I recently discussed the pressures on our "tween" age and teen age girls on the air with Teresa Tomeo on our "Mom's Corner" segment on Catholic Connection on Ave Maria Radio. We agreed that the pressures that girls today are under are unrelenting and start hitting them at a very early age. Illustrative of this is this short, eye opening video called, "Onslaught" which shows the kind of images young girls are exposed to in the course of a day and another short film "Evolution."
The best role models for kids are the parents. Our example speaks volumes. We should never joke or comment about someone's body size or weight. Our children look up to us and learn our behaviors. We should continue to show our affection toward them even when our adolescents may pull away at times seeking times of privacy. While we respect their occasional times out for privacy, we welcome and encourage them to partake in family activities and dinners, keeping the family unit intact. Prayers at the dinner table are not only wonderful but essential and set a valuable family tradition as do get togethers with relatives in their homes and ours — all helping to foster our family values and togetherness.
Parents should encourage their daughters to stay away from the cliques and to develop a good group of close wholesome friends which helps a great deal to combat the stress. There's nothing like supportive girlfriends to help ease the trials and tribulations of teenager-hood! We need to keep a close watch on activities with our children, encouraging get togethers with their friends at our own homes, rather than away where we don't have control. We have to know who they are hanging out with. We need to teach our girls not to worry about what others are saying or telling them to do and to be confident in their own shoes with their own friends.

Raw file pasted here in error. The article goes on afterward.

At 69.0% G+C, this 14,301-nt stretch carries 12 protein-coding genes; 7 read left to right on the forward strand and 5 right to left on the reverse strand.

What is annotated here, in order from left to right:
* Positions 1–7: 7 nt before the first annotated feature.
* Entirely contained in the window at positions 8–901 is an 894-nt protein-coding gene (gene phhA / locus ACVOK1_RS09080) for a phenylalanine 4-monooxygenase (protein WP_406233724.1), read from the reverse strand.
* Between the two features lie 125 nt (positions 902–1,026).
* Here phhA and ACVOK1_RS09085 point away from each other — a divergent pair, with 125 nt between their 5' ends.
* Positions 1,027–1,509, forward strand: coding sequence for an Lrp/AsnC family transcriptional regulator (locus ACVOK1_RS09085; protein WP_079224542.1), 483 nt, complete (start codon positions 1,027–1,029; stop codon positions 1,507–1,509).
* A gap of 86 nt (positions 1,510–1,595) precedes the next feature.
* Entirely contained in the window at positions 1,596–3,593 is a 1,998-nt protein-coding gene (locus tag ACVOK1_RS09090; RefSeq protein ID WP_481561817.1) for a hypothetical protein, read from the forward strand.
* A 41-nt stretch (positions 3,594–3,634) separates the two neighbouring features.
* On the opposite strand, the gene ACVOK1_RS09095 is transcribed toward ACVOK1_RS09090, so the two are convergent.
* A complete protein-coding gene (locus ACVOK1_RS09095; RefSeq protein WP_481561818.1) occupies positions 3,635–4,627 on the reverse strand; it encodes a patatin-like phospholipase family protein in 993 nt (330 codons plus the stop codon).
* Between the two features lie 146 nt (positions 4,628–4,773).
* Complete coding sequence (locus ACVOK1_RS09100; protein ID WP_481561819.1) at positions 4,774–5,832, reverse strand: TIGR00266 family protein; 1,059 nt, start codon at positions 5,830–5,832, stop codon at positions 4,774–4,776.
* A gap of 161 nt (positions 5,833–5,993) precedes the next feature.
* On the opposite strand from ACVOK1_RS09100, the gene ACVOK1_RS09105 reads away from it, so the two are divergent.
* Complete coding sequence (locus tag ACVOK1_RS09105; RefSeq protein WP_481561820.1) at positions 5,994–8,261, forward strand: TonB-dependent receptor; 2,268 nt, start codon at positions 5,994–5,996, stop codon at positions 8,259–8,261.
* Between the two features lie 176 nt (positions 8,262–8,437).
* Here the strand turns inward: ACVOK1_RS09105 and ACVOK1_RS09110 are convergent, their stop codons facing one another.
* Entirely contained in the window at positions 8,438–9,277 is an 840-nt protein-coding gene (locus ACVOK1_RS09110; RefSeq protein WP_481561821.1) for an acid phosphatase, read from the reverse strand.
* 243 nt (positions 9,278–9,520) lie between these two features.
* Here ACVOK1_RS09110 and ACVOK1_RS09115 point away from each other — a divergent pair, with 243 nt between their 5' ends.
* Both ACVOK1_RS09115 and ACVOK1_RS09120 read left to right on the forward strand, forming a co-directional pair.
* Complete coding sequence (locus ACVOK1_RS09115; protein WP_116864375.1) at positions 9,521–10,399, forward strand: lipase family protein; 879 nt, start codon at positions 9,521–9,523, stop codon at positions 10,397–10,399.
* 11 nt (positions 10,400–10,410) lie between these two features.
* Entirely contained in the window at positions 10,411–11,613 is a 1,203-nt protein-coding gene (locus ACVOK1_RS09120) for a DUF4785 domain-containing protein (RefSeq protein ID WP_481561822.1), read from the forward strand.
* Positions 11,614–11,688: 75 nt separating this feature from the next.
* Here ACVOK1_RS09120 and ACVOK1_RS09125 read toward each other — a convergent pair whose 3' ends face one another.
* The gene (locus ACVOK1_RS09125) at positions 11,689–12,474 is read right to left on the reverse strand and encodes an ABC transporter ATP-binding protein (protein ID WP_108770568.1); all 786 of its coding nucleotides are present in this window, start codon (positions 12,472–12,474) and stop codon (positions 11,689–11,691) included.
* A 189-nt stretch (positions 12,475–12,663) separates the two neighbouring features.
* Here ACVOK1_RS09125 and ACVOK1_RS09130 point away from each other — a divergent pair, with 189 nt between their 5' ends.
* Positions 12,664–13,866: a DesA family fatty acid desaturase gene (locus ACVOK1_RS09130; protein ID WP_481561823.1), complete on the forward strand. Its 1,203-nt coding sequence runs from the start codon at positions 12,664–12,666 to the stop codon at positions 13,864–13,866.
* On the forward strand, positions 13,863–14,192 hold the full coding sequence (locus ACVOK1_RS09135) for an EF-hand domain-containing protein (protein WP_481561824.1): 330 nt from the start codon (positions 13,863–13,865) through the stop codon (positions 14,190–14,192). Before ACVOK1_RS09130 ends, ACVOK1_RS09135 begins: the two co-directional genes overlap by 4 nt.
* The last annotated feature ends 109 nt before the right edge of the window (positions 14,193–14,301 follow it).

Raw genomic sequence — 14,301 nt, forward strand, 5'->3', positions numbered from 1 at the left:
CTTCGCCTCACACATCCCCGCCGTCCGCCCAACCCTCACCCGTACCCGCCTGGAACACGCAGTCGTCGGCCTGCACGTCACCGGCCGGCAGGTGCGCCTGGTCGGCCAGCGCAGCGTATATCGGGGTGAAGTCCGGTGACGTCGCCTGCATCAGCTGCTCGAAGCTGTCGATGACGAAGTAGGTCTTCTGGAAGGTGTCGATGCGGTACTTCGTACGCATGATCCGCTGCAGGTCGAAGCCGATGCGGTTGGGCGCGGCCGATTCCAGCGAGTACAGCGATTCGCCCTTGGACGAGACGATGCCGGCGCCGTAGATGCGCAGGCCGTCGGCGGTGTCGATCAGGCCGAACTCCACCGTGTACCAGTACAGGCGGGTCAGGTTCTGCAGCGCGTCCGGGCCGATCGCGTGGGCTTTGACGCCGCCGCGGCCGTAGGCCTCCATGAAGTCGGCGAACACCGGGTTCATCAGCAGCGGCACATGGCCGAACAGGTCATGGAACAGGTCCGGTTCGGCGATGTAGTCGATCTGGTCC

Very clear and consistent boundaries need to be set by parents about what is acceptable and what is not. Kids absolutely need these parameters. They even want them, despite their attempts to rebel against them at times. The boundaries establish the safety net. Kids can use their parent's rules as their excuse to their peers for not getting involved in a potentially dangerous situation. It's a safe way out of trouble and a way that parents can suggest their children use, if need be.
Half the battle in helping our daughters is in recognizing and accepting that these young girls indeed experience all of these very real stresses and pressures. We have to open our eyes! Striving to keep open the lines of communication is critical. Hopefully this art was established early on with our daughters and our continual encouragement to talk to us, to share with us — will reassure them that they can come to us at any time with their troubles. We can hopefully discover opportunities for open communication while out on a walk, driving in the car, or involved in an activity with our children when they are more likely to open up when they are not in a face to face situation with us.
Being aware of our children's needs is crucial. To get them through these years safely, we absolutely have to show our daughters our love in an affectionate, understanding, and tangible way and be there for them — always!
Donna-Marie Cooper O'Boyle. "Our Culture’s Pressure on our “Tween”-age and Teenage Girls." Catholic Exchange (November 24, 2007).
Reprinted with permission of the author, Donna-Marie Cooper O'Boyle and Catholic Exchange.
Copyright © 2007 Donna-Marie Cooper O'Boyle